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PETER TORK,
1942-2019

Peter Tork, the folk musician who gained fame as the comic foil and bass guitarist in The Monkees, died today in Mansfield, Conn., at the age of 77.

His son Ivan Iannoli told the Hartford Courant the  cause was cancer. Tork had been treated 10 years ago for a rare form of neck and head cancer.

His death was confirmed on the Peter Tork Facebook page operated by his family and friends. It read: “We want to thank each and every one of you for your love, dedication and support of our ‘boss.’ Having you in our world has meant so very much to all of us. Please know that Peter was extremely appreciative of you, his Torkees, and one of his deepest joys was to be out in front of you, playing his music, and seeing you enjoy what he had to share.”

Tork has been active musically since receiving multiple treatments in 2009, performing on Monkees reunion tours and releasing two solo albums over the last six years. He said in interviews last year he was working on a blues project.

A native of Washington, D.C., Tork was active in the Greenwich Village folk scene in the early 1960s. A musician friend, Stephen Stills, had auditioned for a TV series about a rock band that lived together, and he had recommended Tork as a possibility; the producers were looking for a Nordic blonde who could play the role of a comic goofball.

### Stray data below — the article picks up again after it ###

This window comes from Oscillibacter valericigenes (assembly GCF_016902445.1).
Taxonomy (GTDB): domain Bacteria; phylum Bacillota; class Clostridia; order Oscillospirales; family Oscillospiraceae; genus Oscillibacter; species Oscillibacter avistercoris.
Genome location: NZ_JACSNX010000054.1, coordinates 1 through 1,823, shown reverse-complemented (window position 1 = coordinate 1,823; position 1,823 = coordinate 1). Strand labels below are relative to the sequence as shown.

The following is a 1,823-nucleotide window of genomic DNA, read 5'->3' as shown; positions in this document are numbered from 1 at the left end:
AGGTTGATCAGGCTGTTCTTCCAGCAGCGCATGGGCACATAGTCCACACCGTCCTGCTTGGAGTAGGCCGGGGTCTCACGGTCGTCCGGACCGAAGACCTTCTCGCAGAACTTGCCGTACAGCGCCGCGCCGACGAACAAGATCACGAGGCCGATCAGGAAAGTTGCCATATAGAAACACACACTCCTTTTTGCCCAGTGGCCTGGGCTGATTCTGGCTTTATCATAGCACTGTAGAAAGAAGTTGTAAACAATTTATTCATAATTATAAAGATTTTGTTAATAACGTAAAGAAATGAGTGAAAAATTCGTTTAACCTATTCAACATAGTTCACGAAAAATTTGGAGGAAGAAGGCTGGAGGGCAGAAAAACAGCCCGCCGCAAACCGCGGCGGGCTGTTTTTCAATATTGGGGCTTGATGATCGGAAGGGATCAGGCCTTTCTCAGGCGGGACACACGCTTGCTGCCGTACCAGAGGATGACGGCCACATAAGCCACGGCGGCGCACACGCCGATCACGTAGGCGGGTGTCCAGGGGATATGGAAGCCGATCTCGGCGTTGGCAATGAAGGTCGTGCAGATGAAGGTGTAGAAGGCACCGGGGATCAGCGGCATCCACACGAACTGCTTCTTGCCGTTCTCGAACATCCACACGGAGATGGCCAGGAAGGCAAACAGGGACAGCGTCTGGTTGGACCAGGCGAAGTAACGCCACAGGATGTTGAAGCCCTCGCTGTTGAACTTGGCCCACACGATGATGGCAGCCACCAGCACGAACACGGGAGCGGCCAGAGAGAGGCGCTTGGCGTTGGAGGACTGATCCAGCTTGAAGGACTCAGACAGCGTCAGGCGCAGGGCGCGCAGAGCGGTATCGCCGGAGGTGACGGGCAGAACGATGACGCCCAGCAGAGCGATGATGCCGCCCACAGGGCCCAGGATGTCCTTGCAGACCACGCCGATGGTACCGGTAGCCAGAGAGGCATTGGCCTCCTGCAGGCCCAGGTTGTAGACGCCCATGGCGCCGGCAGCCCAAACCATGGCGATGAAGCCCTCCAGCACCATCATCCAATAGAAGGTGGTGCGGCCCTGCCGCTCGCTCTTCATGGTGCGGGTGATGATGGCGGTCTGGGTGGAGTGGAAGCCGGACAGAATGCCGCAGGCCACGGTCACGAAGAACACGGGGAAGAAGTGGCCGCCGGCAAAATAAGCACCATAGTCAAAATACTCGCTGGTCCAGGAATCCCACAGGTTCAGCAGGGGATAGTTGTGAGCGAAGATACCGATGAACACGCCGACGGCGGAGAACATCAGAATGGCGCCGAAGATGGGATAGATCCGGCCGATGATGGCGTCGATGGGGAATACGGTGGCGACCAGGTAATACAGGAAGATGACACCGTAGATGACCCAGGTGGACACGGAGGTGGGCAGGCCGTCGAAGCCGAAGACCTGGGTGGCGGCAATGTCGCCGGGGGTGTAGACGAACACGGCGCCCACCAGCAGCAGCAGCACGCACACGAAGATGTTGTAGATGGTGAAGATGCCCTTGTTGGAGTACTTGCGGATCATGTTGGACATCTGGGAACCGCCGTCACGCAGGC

The most gifted musician of the bunch, Tork was the first Monkee allowed to play an instrument on Monkees’ albums in addition to the studio musicians. Most often seen in the series playing bass  guitar, he also played keyboards,  guitar and banjo on Monkees records, contributing the piano intro to “Daydream Believer” and the banjo on “You Told Me.” Tork also wrote songs for the group, the best-known being “For Pete’s Sake.”

In the mid-‘60s, The Monkees had four albums reach #1 and toured extensively until the end of 1968 when Tork resigned from the group and the series, buying out the remainder of his contract. Tork tried his hand at a solo career and entering the film business in the first half of the 1970s but eventually became a school teacher.

In 1976, he reunited with fellow Monkees Mickey Dolenz and Davy Jones for a one-off show and Christmas recording. A decade later, the three embarked on a 20th anniversary reunion tour without Michael Nesmith, recording Pool It!  for Rhino Records.

In 1997, after years of balancing Monkees duties with outside band projects, the quartet reunited to record a second album for Rhino, Justus. Tork, Dolenz and Jones toured until 2001, breaking up for a decade before embarking on a 45th anniversary trek. Jones died in 2012.

Tork, Nesmith and Dolenz last recorded as The Monkees for 2016’s well-received Good Times!, which featured Tork’s “Little Girl” and contributions from Adam Schlesinger, Neil Diamond, Andy Partridge and others. They last performed together at Pantages Theatre in Hollywood in September 2016.

 

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